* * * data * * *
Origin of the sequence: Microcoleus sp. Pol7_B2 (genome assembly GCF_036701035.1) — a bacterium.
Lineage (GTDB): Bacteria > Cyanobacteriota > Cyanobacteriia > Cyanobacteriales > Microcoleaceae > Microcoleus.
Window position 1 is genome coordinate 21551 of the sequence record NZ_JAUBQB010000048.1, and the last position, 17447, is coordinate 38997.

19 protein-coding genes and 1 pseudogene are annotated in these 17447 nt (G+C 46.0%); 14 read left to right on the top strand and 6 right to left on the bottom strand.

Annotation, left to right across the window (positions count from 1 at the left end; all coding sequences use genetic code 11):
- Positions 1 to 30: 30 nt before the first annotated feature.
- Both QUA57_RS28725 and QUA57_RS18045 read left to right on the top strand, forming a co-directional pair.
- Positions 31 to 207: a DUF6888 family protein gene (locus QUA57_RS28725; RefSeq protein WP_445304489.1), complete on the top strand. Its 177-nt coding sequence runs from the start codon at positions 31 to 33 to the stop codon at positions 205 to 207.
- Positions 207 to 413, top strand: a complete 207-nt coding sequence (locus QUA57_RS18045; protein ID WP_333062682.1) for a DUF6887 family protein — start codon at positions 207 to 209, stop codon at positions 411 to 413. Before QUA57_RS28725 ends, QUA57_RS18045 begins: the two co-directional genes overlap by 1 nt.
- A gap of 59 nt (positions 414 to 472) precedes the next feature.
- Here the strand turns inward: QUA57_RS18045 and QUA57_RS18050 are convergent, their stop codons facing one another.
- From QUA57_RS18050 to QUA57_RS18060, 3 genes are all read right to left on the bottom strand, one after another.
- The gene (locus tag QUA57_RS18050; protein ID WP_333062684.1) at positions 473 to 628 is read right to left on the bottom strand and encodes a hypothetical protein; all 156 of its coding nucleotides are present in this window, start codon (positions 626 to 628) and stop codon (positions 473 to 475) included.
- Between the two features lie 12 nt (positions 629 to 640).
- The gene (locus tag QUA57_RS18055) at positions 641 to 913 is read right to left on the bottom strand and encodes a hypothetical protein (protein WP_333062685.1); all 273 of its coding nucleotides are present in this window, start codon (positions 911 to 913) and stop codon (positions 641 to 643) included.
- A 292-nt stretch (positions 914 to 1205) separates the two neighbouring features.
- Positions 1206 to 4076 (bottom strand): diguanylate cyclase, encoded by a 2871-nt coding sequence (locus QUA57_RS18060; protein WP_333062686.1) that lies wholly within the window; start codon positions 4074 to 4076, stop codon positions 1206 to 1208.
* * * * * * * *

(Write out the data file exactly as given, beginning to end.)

Origin of the sequence: Microcoleus sp. Pol7_B2 (genome assembly GCF_036701035.1) — a bacterium.
Lineage (GTDB): Bacteria > Cyanobacteriota > Cyanobacteriia > Cyanobacteriales > Microcoleaceae > Microcoleus.
Window position 1 is genome coordinate 21551 of the sequence record NZ_JAUBQB010000048.1, and the last position, 17447, is coordinate 38997.

19 protein-coding genes and 1 pseudogene are annotated in these 17447 nt (G+C 46.0%); 14 read left to right on the top strand and 6 right to left on the bottom strand.

Annotation, left to right across the window (positions count from 1 at the left end; all coding sequences use genetic code 11):
- Positions 1 to 30: 30 nt before the first annotated feature.
- Both QUA57_RS28725 and QUA57_RS18045 read left to right on the top strand, forming a co-directional pair.
- Positions 31 to 207: a DUF6888 family protein gene (locus QUA57_RS28725; RefSeq protein WP_445304489.1), complete on the top strand. Its 177-nt coding sequence runs from the start codon at positions 31 to 33 to the stop codon at positions 205 to 207.
- Positions 207 to 413, top strand: a complete 207-nt coding sequence (locus QUA57_RS18045; protein ID WP_333062682.1) for a DUF6887 family protein — start codon at positions 207 to 209, stop codon at positions 411 to 413. Before QUA57_RS28725 ends, QUA57_RS18045 begins: the two co-directional genes overlap by 1 nt.
- A gap of 59 nt (positions 414 to 472) precedes the next feature.
- Here the strand turns inward: QUA57_RS18045 and QUA57_RS18050 are convergent, their stop codons facing one another.
- From QUA57_RS18050 to QUA57_RS18060, 3 genes are all read right to left on the bottom strand, one after another.
- The gene (locus tag QUA57_RS18050; protein ID WP_333062684.1) at positions 473 to 628 is read right to left on the bottom strand and encodes a hypothetical protein; all 156 of its coding nucleotides are present in this window, start codon (positions 626 to 628) and stop codon (positions 473 to 475) included.
- Between the two features lie 12 nt (positions 629 to 640).
- The gene (locus tag QUA57_RS18055) at positions 641 to 913 is read right to left on the bottom strand and encodes a hypothetical protein (protein WP_333062685.1); all 273 of its coding nucleotides are present in this window, start codon (positions 911 to 913) and stop codon (positions 641 to 643) included.
- A 292-nt stretch (positions 914 to 1205) separates the two neighbouring features.
- Positions 1206 to 4076 (bottom strand): diguanylate cyclase, encoded by a 2871-nt coding sequence (locus QUA57_RS18060; protein WP_333062686.1) that lies wholly within the window; start codon positions 4074 to 4076, stop codon positions 1206 to 1208.